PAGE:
Andrea Pressue, director of micro-lending for the Wyoming Women's Business Center, will present.

Artists should bring a rough estimate of their expenses, including insurance, studio space rental, web site hosting fees, etc.

Fee is $15 for members, $20 for non-members.

FMI: http://www.cheyenneartistsguild.org/

Author Gene Gagliano to sign books at Wyoming State Museum on Oct. 30

Children’s Author Eugene Gagliano will hold a book signing at the Wyoming State Museum in Cheyenne, Saturday, October 30, from 1:30 p.m. to 3 p.m.

Gagliano, a Wyoming Arts Council roster artist, has written several children’s books including “C is for Cowboy: A Wyoming Alphabet,” and “Four Wheels West: A Wyoming Number Book.”

Many of the Buffalo-based writer's books will be available for purchase.

The Wyoming State Museum is located in the Barrett Building, 2301 Central Avenue in Cheyenne.

FMI: 307-777-7022.

Deadline draws nigh for WAC Blanchan & Doubleday writing awards

The postmark deadline for the 2011 Blanchan & Doubleday writing awards is Oct. 29, 2010.

The competition is open to Wyoming residents only, 18 or older.

The Neltje Blanchan Award, $1,000, is given for the best poetry, fiction, creative nonfiction, or script which is informed by a relationship with the natural world.

The Frank Nelson Doubleday Award, $1,000, is given for the best poetry, fiction, creative nonfiction, or script written by a woman author.

Ohio fiction writer and poet Jeanne Bryner has agreed to serve as the juror for this year’s competition.

Printable applications are available at the Wyoming Arts Council web site.

FMI: Mike Shay at 307-777-5234

Call for entries: Alex Workshop Center in Egypt

Seen on the New York Foundation for the Arts Facebook page:

The Alex workshop center in Alexandria, Egypt, is holding a program of artistic residencies for international artists starting in January 2011 to April 2012; this program is specialized for both sculpturing (stones) and Intaglio nontoxic printmaking for professional artists. The center will host one artist in each field in the period of 1 February 2011 to 15 February 2011. The center will provide accommodation and work studio for 12 work days, although the artist will have to afford the expenses of his/her transportation from his/her residency to Alexandria and the artistic materials.

The applications are to be presented from Monday 1 November to Tuesday 30 November 2010. Applications presented after that will not be regarded.

Conditions:

1- The applications are sent only by email to the center’s email info@alexworkshopcenter.org

2- The artist has to apply an updated resume

3- About 6 to 8 works that have been done in the last three years none of the images is more than 60kb in size.

4- Each artist will make an exhibition to show his/her works in the beginning of his/her coming to the center

5- Each artist will, at the end of eacgh residency, hold a workshop in his/her area of experience for 4 days for the young artists.

6- The center will hold an exhibition of the works that the artist has produced in the period of his/her residency and also the results of workshops in the observatory hall in the center.

For more information http://www.alexworkshopcenter.org/

Monday, October 25, 2010

Indian Country Today: Eyeglass frames feature Native art

Liz Bent of the Penticton Indian Band of British Columbia is seen recently at the Wellpinit powwow wearing the "Coyote Moon" eyeglass frame design by Smoker Marchand. Photo by Jackie McNeel.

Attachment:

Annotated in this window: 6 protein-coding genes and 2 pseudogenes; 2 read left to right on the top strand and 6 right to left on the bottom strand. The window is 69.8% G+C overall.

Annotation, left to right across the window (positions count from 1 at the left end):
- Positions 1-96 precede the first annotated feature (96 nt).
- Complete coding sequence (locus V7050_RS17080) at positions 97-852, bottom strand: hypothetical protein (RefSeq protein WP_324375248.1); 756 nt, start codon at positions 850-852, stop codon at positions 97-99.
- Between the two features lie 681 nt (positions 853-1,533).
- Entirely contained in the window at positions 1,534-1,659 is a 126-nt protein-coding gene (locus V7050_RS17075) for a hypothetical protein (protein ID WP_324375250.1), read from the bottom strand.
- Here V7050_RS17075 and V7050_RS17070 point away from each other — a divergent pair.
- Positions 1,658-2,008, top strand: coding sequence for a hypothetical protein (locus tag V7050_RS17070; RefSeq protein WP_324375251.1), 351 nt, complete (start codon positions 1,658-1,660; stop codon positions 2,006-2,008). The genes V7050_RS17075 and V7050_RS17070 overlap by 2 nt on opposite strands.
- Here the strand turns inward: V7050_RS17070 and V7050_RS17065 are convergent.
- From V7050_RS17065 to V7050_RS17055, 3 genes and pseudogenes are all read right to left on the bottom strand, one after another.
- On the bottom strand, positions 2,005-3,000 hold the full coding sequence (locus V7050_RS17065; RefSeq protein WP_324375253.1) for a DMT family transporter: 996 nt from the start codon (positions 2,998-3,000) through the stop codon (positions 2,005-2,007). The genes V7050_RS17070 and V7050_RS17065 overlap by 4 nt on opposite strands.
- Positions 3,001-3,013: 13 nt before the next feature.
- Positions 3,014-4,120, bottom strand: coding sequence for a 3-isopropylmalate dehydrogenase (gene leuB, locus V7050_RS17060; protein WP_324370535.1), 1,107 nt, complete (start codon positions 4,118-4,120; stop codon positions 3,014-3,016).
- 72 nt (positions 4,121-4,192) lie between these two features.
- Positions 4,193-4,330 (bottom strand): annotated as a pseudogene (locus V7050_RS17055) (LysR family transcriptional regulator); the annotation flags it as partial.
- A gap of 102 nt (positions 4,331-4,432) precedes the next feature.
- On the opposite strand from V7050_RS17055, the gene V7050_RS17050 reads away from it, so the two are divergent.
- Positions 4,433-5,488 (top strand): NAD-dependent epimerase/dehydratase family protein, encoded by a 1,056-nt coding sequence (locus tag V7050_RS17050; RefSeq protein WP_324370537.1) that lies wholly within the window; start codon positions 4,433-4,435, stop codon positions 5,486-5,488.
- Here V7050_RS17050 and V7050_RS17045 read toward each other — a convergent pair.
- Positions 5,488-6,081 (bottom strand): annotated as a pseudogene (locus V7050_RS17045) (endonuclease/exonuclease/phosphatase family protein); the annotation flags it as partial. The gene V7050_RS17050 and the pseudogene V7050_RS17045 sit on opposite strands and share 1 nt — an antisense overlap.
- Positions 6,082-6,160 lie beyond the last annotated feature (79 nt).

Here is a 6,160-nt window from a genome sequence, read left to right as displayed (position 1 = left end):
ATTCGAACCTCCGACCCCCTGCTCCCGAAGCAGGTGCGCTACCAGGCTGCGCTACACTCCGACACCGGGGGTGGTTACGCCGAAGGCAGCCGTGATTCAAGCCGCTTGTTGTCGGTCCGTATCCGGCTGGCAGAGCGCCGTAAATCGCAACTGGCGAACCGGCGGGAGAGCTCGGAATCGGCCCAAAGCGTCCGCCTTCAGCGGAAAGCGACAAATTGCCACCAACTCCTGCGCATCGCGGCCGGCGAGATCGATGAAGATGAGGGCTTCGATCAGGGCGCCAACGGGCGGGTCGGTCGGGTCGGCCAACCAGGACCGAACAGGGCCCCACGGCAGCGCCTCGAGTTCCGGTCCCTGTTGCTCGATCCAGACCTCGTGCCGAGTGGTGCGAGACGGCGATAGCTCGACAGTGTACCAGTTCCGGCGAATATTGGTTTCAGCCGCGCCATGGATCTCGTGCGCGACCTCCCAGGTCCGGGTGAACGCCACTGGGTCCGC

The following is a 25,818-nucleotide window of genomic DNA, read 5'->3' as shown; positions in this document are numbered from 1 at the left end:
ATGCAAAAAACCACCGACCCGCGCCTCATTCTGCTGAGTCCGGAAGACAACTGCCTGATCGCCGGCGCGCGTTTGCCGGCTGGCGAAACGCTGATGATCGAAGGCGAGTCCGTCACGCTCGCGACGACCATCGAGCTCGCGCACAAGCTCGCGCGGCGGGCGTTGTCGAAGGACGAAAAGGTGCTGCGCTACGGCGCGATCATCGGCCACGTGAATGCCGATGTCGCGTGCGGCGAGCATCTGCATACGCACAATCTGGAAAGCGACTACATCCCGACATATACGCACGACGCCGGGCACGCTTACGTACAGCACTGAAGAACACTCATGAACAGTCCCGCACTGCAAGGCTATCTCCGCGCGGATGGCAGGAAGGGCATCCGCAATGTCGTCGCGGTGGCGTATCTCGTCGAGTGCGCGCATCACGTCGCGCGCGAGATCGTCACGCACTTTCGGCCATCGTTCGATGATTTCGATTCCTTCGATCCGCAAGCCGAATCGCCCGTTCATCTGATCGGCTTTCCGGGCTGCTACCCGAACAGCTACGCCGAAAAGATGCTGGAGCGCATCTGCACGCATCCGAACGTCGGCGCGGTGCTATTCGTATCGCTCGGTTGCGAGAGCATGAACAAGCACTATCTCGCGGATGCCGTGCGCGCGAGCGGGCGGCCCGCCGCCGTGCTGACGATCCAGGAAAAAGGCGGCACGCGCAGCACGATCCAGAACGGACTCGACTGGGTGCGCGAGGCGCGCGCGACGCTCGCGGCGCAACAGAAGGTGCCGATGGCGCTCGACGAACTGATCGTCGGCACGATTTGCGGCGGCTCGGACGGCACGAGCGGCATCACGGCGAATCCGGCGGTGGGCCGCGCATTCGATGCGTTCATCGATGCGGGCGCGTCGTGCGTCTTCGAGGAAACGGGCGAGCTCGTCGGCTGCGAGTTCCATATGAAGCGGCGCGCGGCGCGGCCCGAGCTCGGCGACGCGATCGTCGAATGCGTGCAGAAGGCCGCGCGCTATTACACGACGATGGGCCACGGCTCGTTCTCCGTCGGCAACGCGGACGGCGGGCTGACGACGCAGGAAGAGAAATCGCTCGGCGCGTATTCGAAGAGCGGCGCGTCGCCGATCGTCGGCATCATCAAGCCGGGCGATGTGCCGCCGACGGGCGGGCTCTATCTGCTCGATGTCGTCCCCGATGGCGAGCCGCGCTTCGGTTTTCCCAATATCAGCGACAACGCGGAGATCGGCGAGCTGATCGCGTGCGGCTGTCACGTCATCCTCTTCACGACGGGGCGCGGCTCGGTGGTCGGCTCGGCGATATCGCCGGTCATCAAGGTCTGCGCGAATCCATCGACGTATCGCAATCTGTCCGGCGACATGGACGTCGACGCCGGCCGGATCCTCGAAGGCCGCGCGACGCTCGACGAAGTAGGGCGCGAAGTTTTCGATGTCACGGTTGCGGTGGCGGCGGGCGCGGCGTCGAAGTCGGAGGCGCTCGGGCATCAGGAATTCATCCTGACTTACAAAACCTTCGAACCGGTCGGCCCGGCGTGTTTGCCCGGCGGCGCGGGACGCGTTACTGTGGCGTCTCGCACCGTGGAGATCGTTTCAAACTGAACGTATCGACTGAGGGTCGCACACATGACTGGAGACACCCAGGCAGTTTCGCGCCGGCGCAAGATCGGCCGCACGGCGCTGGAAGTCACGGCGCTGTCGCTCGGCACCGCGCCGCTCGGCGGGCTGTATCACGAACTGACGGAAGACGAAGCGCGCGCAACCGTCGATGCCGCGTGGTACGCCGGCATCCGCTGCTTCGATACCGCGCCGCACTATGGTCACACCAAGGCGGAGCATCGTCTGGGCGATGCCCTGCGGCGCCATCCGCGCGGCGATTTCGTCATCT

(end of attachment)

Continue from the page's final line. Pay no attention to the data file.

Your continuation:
From a story in the Oct. 13 edition of Indian Country Today by Jack McNeel:
SPOKANE, Wash. – Wearable art is nothing new. We wear all forms of jewelry and clothing inspired by Native artists, but something new is available and designed particularly with Native Americans in mind. Eyeglass frames with designs created by Smoker Marchand, a member of the Colville Confederated Tribes, Arrow Lakes Band, are the latest in wearable art.

The company producing these frames is Encore Vision, Inc. located in Spokane, Wash. It’s not a Native-owned company but General Manager Teri Harris said their focus will be the Native American niche and she plans to expand their offerings to include designs from Indian artists throughout the country, thus providing a wide variety of styles and designs. Marchand is the first artist to be signed and was told at the time that others would follow.
"They told me from the get-go that they’re looking for different Indian artists from different areas. They’d like to incorporate that and I said that’s no problem.”
Read the rest of the story here.

Fabric Pumpkin Workshop Oct. 27 at WOW in Laramie

Friday, October 22, 2010

Wyoming State Archives podcast looks back at 1969's "Black 14" controversy

The October 23 football game between the University of Wyoming and Brigham Young brings back memories of the 1960s stand-off between some of the football players and their coach in the proposed protest by the players against the LDS church's then-policy to keep African Americans from holding certain high level positions in the church heirarchy.

The Wyoming State Archives looks back on one of the darkest periods of that history with a podcast featuring a series of interviews revisiting the Black 14 incident of October 1969. The podcast includes comments by long-time Wyoming broadcaster, the late Larry Birleffi; members of the Black 14; and other Wyoming officials.

Birleffi, in an interview conducted during the early 80s, describes to interviewer Mark Junge the social climate of that time, the man that was Coach Lloyd Eaton, and his interpretation of the darkest period of Wyoming football.

Birleffi’s comments along with more recent interviews with others involved with the Black 14 incident are available on the Wyoming State Archives website. They include Dr. Willie Black, then chancellor of the Black Student Alliance; Judge James Barrett, then Wyoming’s Attorney General; and Dr. Michael C. Robinson who was a UW history student, who protested for the football players’ right to protest and then went on to join the LDS church in later years.